Kinnucan, Henry W.

December, 2000

By: Kinnucan, Henry W.; Xiao, Hui; Yu, Shixue
The USDA's Foreign Agricultural Service funds three types of activities to promote agricultural exports: consumer promotion, technical assistance, and trade servicing. These "instruments" are analyzed using an adaptation of Muth's model. Results indicate that consumer promotion always increases the derived demand for the U.S. agricultural commodity, but that under certain conditions technical assistance and trade servicing can have a perverse effect. Applying the model to cotton promotion in Japan, the results suggest that, owing to cotton's modest share of retail value, the current emphasis on consumer promotion may be misplaced. Specifically, it appears that producer returns can be enhanced by emphasizing technical assistance projects that save on the marketing input.

July, 1999

By: Kinnucan, Henry W.
Nerlove and Waugh's theory of cooperative (generic) advertising is extended to the case of traded goods. Results suggest that trade reduces the incentive to promote by enlarging the effective supply or demand elasticity facing the industry. This is especially true in the net exporter situation where the enlarged demand elasticity (relative to the autarky case) limits the ability to shift advertising costs onto consumers. Simulations of the model using data and parameter values for the California egg industry suggest that ignoring trade prejudices benefit-cost ratios in favor of the promotion program. The upward bias, moreover, is significant even when the trade share is modest.

July, 1997

By: Kinnucan, Henry W.; Christian, Jason E.
A formula is derived to indicate the marginal returns to nonprice promotion for a competitive industry that promotes in both the domestic and the export market and receives a subsidy for export promotion. Private returns to export promotion are an increasing function of the export promotion elasticity, the export share, and the promotion subsidy and a decreasing function of the domestic supply elasticity, the absolute values of the domestic and export demand elasticities, and opportunity cost. Applying the formula to almond promotion and using previously estimated elasticities, no firm conclusions can be made regarding the effectiveness of export promotion, chiefly because the estimated promotion elasticities are unstable. Assuming that the domestic promotion elasticity is robust, it appears that domestic market promotion is underfunded from a producer-welfare perspective unless the marginal rate of return on alternative uses of promotion funds is high, on the order of 115%.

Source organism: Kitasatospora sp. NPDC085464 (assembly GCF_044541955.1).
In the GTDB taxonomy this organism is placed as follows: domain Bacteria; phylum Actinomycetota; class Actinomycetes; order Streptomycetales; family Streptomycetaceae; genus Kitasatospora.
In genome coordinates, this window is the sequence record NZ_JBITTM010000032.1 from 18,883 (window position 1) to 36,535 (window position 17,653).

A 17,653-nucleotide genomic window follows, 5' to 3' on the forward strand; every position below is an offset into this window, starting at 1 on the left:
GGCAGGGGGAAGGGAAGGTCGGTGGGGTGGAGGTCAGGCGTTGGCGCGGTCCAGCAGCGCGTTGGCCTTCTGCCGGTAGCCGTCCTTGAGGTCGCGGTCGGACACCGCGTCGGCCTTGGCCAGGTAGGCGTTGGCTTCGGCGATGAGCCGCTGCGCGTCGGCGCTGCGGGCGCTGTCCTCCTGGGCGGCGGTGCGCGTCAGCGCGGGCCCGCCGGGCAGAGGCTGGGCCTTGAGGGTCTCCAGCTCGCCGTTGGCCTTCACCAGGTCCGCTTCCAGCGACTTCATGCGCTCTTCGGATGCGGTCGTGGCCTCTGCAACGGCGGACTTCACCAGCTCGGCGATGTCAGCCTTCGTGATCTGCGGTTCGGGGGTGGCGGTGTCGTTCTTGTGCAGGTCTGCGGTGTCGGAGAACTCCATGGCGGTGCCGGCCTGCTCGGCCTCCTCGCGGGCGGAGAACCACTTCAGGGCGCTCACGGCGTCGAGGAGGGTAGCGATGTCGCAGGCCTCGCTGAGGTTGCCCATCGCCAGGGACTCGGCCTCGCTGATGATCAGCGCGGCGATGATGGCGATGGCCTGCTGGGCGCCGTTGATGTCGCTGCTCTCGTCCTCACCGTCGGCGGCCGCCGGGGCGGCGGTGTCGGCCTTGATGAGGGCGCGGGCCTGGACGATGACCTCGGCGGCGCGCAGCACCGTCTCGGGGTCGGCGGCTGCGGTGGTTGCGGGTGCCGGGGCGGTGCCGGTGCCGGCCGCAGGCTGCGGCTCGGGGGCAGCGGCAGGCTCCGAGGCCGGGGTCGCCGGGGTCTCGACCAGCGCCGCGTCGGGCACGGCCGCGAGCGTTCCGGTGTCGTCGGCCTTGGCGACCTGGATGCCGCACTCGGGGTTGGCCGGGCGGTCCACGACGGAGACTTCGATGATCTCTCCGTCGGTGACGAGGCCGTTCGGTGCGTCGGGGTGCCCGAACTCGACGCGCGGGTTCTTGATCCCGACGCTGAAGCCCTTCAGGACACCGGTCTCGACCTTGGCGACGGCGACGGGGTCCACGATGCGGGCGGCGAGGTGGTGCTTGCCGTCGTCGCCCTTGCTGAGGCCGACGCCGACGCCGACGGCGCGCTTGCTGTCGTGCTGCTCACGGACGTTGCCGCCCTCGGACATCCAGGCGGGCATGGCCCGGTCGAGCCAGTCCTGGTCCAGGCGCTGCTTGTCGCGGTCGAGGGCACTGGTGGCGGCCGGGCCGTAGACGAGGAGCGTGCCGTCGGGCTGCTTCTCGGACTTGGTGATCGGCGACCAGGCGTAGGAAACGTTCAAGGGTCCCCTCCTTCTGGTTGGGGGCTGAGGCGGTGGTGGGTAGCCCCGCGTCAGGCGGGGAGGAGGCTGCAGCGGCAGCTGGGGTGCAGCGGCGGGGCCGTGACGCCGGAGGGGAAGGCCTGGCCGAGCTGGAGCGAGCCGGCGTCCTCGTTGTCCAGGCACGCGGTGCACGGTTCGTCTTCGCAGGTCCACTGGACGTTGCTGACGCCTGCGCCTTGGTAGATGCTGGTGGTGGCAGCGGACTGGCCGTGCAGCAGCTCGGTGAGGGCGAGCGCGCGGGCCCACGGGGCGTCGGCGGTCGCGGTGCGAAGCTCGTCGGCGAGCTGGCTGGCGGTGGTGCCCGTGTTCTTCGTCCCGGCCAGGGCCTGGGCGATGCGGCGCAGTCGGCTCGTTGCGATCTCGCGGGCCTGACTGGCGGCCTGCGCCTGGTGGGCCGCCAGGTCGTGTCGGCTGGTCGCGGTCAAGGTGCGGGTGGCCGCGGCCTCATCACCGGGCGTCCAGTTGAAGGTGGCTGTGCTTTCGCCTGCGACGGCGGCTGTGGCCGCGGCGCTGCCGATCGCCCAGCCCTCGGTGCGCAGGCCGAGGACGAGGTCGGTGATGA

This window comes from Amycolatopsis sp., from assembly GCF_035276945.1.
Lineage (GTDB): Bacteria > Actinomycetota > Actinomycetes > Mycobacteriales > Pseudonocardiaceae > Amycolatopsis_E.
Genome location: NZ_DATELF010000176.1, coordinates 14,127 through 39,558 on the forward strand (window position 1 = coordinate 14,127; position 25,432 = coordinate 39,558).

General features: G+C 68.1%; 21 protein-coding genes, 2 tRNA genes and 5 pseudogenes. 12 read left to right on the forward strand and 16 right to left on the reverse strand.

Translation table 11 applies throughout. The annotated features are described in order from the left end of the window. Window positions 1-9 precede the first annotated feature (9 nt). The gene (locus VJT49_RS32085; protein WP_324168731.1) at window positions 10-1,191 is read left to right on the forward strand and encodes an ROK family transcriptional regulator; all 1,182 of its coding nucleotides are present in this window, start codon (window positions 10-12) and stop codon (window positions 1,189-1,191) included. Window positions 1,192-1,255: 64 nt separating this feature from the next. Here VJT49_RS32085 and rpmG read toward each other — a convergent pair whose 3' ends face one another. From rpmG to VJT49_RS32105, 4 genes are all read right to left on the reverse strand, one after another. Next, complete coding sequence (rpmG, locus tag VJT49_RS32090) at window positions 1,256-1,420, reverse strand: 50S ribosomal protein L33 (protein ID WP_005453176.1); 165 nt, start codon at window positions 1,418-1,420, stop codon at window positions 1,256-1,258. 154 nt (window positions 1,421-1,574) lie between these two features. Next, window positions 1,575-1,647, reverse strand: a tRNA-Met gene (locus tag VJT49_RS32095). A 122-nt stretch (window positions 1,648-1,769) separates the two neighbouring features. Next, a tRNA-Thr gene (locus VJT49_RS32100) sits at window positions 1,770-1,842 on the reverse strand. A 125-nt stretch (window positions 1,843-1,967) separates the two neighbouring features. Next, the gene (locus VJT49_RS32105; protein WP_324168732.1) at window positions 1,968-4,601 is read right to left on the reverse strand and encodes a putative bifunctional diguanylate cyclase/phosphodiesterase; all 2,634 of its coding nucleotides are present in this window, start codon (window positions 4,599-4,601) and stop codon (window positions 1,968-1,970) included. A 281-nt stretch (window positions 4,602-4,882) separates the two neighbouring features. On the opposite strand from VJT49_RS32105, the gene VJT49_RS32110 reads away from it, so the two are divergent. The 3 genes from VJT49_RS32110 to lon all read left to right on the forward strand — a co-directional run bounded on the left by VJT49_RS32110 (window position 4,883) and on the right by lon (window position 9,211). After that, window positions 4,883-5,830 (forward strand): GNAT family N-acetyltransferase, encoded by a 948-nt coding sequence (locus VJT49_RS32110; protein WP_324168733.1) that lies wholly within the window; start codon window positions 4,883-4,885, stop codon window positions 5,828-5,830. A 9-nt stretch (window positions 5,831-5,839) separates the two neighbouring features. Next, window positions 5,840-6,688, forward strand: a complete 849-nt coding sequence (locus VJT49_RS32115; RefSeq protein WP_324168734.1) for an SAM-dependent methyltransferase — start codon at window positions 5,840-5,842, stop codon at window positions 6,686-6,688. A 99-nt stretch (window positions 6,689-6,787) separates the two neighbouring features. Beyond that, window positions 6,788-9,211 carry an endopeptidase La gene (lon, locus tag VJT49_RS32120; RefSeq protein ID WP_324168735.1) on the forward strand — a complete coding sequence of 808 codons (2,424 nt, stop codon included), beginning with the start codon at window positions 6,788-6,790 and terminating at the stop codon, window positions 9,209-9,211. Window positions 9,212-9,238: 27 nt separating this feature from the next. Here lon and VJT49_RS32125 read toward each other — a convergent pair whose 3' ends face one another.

December, 1996

By: Ding, Lily; Kinnucan, Henry W.
Rules are derived to indicate the optimal allocation of a fixed promotion budget between domestic and export markets when the commodity in question represents a significant portion of world trade and is protected in the domestic market by a deficiency-payment program. Optimal allocation decisions are governed by advertising elasticities in the domestic and export markets and the export market share. Promotion's ability to lower deficiency payments is inversely related to the absolute value of demand elasticities in the domestic and export markets and directly related to advertising elasticities and certain policy parameters. The empirical application suggests subsidies for nonprice export promotion may be efficiency increasing in a second-best sense. That is, the heightened subsidies associated with the Targeted Export Assistance program and the Market Promotion Program appear to have corrected allocative errors that favored domestic market promotion.